Alhough stocks have soared this year to new record highs, retail investors remain bullish on stocks, according to a survey conducted by the country’s second largest mutual fund company Fidelity. About 55 percent of about 1,200 investors surveyed said that the Standard & Poor’s 500 Index will end 2013 with gains.
One-third of the participants said they expect stocks to end the year flat, while 12 percent think the benchmark index would fall. It’s just the beginning of April, and the top three U.S. indices have already registered double-digit growth.
Although individual investors are upbeat about U.S. stocks, they are highly pessimistic about the country’s economy. About 70 percent of the participants said the country is still in recession, compared to just 20 percent who thought the bad days are over. The National Bureau of Economic Research CNNMoney said that the Great Depression ended in June 2009.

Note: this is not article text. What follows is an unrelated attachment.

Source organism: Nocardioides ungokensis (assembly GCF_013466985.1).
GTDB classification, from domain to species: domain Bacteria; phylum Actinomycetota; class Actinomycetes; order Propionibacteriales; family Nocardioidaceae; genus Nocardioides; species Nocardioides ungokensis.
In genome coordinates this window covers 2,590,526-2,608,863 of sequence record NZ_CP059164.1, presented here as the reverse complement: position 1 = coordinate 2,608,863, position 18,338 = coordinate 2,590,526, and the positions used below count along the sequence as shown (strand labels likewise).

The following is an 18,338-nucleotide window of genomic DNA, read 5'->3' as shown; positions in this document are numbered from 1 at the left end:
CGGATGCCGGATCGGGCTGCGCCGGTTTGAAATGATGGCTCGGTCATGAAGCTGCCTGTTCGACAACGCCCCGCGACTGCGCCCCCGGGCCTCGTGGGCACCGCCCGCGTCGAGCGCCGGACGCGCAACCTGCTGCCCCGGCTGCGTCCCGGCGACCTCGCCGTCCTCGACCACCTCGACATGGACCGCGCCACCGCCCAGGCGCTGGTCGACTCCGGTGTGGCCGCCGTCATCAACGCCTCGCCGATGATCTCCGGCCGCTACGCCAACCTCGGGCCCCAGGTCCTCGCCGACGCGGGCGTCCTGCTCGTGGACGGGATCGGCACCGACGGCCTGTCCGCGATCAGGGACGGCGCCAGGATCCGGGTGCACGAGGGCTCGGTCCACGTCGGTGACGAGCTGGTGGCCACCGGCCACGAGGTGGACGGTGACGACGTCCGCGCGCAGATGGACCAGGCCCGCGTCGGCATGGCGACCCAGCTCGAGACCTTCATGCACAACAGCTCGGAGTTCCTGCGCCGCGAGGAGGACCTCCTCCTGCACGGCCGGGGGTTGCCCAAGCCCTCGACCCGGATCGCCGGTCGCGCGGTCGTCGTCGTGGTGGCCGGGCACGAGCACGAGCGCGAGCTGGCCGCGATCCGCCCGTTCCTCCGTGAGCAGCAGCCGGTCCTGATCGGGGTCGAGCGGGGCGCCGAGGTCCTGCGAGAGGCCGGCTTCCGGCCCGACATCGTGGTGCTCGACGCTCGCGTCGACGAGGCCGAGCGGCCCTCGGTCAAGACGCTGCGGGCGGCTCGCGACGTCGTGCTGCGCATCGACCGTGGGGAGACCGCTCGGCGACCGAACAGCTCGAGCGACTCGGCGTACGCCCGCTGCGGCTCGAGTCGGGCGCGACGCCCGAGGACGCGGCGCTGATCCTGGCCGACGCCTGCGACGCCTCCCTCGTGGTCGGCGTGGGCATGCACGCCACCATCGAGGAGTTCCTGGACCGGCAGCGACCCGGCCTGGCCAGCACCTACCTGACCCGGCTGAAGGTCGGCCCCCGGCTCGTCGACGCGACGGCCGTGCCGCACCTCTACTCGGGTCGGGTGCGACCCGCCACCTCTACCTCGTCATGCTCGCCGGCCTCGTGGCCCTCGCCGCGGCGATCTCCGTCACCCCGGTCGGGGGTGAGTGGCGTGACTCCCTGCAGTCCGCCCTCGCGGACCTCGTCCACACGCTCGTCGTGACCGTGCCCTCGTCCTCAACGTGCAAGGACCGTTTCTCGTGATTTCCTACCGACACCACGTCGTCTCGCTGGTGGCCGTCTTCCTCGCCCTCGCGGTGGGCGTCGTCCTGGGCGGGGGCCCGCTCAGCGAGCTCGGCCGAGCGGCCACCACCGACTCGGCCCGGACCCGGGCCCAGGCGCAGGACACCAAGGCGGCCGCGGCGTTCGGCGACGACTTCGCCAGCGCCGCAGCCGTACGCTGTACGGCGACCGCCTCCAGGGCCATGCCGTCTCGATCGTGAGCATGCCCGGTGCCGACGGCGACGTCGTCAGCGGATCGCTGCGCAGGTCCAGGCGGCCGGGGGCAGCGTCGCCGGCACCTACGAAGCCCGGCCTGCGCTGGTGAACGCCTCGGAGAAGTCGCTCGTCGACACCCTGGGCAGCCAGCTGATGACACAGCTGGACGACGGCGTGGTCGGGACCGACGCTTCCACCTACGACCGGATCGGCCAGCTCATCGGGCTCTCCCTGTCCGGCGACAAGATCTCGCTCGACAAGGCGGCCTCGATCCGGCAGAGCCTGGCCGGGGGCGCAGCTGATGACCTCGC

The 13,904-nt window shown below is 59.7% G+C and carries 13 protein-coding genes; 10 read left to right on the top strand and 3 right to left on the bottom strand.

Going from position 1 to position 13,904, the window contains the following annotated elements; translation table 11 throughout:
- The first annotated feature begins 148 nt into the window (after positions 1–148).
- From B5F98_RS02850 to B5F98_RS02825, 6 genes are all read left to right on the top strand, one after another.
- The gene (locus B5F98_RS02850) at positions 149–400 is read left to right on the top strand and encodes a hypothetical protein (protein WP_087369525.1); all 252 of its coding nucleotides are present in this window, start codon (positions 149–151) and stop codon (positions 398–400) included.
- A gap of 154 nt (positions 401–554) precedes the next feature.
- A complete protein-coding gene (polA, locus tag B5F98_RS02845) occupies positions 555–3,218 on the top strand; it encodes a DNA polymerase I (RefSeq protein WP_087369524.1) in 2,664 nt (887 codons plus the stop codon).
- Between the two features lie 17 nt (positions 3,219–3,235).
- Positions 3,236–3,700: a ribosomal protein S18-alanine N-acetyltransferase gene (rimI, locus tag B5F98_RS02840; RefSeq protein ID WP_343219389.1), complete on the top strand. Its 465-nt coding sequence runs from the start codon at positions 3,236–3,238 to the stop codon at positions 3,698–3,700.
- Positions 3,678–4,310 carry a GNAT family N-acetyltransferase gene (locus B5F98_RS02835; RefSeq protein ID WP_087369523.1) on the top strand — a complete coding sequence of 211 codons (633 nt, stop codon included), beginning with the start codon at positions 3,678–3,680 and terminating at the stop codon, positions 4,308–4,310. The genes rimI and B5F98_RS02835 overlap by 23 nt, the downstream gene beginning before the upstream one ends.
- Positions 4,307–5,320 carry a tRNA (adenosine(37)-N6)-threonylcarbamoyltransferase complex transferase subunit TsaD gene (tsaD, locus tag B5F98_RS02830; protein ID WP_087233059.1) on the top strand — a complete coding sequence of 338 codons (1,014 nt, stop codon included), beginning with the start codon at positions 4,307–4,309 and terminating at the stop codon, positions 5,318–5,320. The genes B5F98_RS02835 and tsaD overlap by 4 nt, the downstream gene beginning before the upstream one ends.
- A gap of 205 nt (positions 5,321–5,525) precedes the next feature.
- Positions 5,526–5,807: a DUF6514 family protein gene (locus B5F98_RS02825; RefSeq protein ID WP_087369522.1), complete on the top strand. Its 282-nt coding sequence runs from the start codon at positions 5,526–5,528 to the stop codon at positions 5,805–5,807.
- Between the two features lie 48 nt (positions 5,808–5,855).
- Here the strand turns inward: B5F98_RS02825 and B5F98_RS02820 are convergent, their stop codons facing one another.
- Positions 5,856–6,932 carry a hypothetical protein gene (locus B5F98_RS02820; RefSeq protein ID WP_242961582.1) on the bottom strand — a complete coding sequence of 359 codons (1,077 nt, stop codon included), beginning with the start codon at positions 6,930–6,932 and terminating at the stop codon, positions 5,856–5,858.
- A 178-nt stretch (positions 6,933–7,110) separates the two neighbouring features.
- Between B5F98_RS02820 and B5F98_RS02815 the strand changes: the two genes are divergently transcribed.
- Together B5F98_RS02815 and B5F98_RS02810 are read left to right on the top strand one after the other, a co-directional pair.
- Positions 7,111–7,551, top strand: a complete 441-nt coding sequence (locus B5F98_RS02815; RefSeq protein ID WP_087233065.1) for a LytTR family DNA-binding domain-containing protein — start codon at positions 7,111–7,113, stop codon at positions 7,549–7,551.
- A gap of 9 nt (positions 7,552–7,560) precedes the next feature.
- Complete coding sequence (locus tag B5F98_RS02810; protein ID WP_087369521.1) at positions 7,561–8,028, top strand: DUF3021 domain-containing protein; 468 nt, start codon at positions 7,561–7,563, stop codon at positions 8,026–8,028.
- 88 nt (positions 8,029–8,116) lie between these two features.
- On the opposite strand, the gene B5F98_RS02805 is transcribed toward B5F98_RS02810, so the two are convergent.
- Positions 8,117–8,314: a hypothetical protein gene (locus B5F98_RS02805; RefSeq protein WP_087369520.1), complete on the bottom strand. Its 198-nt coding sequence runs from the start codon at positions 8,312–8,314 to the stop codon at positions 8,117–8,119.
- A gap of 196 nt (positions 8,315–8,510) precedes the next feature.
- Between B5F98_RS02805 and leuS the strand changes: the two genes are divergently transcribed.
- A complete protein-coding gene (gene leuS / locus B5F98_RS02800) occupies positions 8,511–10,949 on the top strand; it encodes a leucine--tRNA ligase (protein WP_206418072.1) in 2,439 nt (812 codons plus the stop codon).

In a Fidelity survey, investors said that recession won’t be over until unemployment and GDP growth rate return to pre-crisis levels. A surprising thing found during the survey is that investors have become more disciplined and frugal. Many of them said the 2008 crisis served as a wake-up call.
Over 50 percent of the participants said that they now feel “prepared and confident” about their financial security instead of being “confused or scared.” Most of them have fewer debts and are better prepared for retirement, compared to their situation in pre-crisis era. Investors have increased their contributions to IRA, health saving accounts and workplace saving plans. Now they also have more money in emergency funds.
Ken Hevert, vice president at Fidelity Investments, said that Fidelity customers have boosted their IRA contribution by 15 percent compared to 2007 levels. The Great Depression has caused in people’ behavior on money.
Only people above 25 years of age who were financial decision makers in their household, were allowed to participate in the survey. Fidelity also required participants to have their own investments other than bank savings account.